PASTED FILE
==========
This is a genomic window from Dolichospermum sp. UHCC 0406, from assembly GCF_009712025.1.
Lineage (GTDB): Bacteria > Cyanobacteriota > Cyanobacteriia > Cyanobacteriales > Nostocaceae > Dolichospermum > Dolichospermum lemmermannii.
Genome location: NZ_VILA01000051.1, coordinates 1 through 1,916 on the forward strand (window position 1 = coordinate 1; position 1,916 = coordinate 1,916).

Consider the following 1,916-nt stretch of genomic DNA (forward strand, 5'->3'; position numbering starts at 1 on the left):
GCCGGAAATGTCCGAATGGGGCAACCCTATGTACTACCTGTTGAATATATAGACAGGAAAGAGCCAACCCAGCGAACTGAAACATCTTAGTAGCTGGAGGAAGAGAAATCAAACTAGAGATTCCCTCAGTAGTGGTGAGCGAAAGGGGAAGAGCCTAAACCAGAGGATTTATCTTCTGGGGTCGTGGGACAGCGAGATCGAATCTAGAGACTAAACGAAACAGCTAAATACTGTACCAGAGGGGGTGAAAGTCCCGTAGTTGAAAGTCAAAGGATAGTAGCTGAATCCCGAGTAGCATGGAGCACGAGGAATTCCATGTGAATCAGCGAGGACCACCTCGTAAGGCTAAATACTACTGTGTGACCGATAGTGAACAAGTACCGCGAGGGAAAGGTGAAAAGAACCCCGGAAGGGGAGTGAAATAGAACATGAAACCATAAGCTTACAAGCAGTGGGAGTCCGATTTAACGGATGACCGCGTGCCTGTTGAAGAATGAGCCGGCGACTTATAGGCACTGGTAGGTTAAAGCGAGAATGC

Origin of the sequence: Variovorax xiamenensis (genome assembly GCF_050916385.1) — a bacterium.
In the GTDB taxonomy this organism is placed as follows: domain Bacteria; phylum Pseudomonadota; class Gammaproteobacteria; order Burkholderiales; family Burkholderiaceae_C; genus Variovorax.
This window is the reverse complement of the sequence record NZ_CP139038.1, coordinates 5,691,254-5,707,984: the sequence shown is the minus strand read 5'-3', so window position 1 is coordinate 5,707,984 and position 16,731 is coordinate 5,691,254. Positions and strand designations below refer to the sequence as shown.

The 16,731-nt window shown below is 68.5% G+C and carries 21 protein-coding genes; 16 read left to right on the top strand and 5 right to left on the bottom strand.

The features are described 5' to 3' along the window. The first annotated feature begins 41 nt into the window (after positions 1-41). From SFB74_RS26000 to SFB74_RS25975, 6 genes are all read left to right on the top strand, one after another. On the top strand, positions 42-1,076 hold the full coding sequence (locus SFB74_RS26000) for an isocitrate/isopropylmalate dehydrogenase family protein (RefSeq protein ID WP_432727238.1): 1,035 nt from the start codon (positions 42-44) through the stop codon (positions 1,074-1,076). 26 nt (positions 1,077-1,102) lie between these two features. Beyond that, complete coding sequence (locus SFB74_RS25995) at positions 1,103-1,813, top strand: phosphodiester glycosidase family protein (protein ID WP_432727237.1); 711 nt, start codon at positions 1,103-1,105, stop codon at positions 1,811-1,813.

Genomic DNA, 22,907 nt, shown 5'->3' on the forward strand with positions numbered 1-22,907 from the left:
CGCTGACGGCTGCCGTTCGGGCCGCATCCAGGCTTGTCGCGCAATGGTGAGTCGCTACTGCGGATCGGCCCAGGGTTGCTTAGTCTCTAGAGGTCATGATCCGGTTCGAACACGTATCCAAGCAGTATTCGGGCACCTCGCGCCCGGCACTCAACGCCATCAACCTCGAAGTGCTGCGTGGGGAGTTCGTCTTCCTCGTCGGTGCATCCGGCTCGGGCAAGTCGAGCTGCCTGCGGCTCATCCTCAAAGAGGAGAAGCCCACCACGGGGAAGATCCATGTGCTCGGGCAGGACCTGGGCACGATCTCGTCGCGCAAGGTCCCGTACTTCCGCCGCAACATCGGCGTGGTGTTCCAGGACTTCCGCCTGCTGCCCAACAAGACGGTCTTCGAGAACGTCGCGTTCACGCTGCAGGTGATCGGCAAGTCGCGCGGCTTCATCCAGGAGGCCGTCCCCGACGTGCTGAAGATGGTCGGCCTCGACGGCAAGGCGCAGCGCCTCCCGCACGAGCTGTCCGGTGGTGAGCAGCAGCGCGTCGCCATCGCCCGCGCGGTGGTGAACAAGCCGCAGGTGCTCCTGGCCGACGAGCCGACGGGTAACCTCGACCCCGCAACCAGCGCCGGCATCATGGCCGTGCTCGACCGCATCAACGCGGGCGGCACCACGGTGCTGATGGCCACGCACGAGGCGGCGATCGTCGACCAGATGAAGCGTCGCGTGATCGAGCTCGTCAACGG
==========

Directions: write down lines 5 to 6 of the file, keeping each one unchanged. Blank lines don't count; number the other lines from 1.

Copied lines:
GCCGGAAATGTCCGAATGGGGCAACCCTATGTACTACCTGTTGAATATATAGACAGGAAAGAGCCAACCCAGCGAACTGAAACATCTTAGTAGCTGGAGGAAGAGAAATCAAACTAGAGATTCCCTCAGTAGTGGTGAGCGAAAGGGGAAGAGCCTAAACCAGAGGATTTATCTTCTGGGGTCGTGGGACAGCGAGATCGAATCTAGAGACTAAACGAAACAGCTAAATACTGTACCAGAGGGGGTGAAAGTCCCGTAGTTGAAAGTCAAAGGATAGTAGCTGAATCCCGAGTAGCATGGAGCACGAGGAATTCCATGTGAATCAGCGAGGACCACCTCGTAAGGCTAAATACTACTGTGTGACCGATAGTGAACAAGTACCGCGAGGGAAAGGTGAAAAGAACCCCGGAAGGGGAGTGAAATAGAACATGAAACCATAAGCTTACAAGCAGTGGGAGTCCGATTTAACGGATGACCGCGTGCCTGTTGAAGAATGAGCCGGCGACTTATAGGCACTGGTAGGTTAAAGCGAGAATGC

Origin of the sequence: Variovorax xiamenensis (genome assembly GCF_050916385.1) — a bacterium.